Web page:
Dispatch time using `Val` is an order of magnitude slower than looking up with `Dict`


#1

I was going to post this as an issue, but then I reminded myself that I know very little about what’s really going on here, and thought better of it (apologies for any issues I might have posted in the past out of ignorance!).

Anyway, I was thinking that multiple dispatch of functions like f(::Type{Val{$x}}) should be essentially the same as looking up functions in a Dict and then executing them. Here’s what I did:

__precompile__(true)

module TestValDispatch

const N = 0x80
const FUNC_NAME = :f

function makefunc(n::Integer)
    :($FUNC_NAME(::Type{Val{$n}}) = 1)
end

macro definefuncs()
    args = [makefunc(n) for n ∈ 0x00:N]
    esc(quote
        $((arg for arg ∈ args)...)
        $FUNC_NAME(x::UInt8) = $FUNC_NAME(Val{x})
    end)
end

macro export_()
    esc(:(export $FUNC_NAME))
end

@definefuncs
@export_

dict = Dict(n=>1 for n ∈ 0x00:N)
export dict

end # module TestValDispatch

then

using TestValDispatch
using BenchmarkTools

const M = 0x0f

urand = rand(0x00:M)

bdispatch = @benchmark f($(urand()))
bdict     = @benchmark dict[$(urand())]

And the results

julia> bdispatch
BenchmarkTools.Trial: 
  memory estimate:  0 bytes
  allocs estimate:  0
  --------------
  minimum time:     365.854 ns (0.00% GC)
  median time:      366.824 ns (0.00% GC)
  mean time:        367.376 ns (0.00% GC)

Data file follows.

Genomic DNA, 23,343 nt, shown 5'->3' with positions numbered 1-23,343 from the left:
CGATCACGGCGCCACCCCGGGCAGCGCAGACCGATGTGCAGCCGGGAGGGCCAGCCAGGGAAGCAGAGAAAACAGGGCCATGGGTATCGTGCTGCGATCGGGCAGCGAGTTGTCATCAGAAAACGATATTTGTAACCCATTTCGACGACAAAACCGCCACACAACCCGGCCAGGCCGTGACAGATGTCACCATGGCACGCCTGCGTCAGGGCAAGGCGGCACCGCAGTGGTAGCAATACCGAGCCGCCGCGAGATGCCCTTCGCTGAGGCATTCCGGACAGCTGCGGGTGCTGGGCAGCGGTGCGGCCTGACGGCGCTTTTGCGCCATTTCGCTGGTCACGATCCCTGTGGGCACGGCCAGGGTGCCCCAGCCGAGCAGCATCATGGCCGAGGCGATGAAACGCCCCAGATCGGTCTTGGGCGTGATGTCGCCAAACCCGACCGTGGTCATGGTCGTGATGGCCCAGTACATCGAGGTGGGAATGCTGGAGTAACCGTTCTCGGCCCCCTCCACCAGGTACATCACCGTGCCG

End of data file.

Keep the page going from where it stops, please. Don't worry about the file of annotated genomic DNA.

maximum time:     511.533 ns (0.00% GC)
  --------------
  samples:          10000
  evals/sample:     199

julia> bdict
BenchmarkTools.Trial: 
  memory estimate:  0 bytes
  allocs estimate:  0
  --------------
  minimum time:     28.011 ns (0.00% GC)
  median time:      28.249 ns (0.00% GC)
  mean time:        28.310 ns (0.00% GC)
  maximum time:     70.839 ns (0.00% GC)
  --------------
  samples:          10000
  evals/sample:     995

As you might expect, the dispatch times increase with N, although from a few samples it seems that the dispatch time “converges” for large N (again, very roughly). This makes sense, however it begs the question of why there is such a big performance difference between dispatch and Dict for N=1.

Granted, I’m not 100% sure that I’m making a sensible “apples-to-apples” comparison between dispatch and Dict look-up. If I’m not, perhaps someone can tell me where I went wrong.

I know that this is probably a flagrant abuse of Val, however, it has me curious.


#2
  1. You must not use Val this way in real code. And that’s exactly because

    I know that this is probably a flagrant abuse of Val

  2. Dispatch is fundamentally more complex than a dict look up because type matching is much more complex than hash lookup and direct value comparison. Dict lookup also doesn’t need to worry about multiple matches/specifity/ambiguity. It may be possible to make dispatch matches dict lookup performance but it’ll never be better and will in general be much worse.


Fast lookup of bits types using dispatch
#3

That’s more or less what I figured, at least in the general case, but I thought that since Val is so weakly coupled to the rest of the type hierarchy that it’d basically fall back on something like a hash lookup. Oh well, hopefully this post will prove interesting to someone who is curious about this in the future.


#4

Well, even if you only limit your usecase to Val{x::UInt8} it is still not less expressive than a Dict{UInt8}. More over, this is an abuse of dispatch and therefore not what the dispatch code is optimized for…


#5

Got you. This was not intended as a complaint nor was I in any way suggesting Val should be made to work this way. I had a use case where I thought “Wouldn’t it be cool if…” but there’s no real reason not to use a Dict.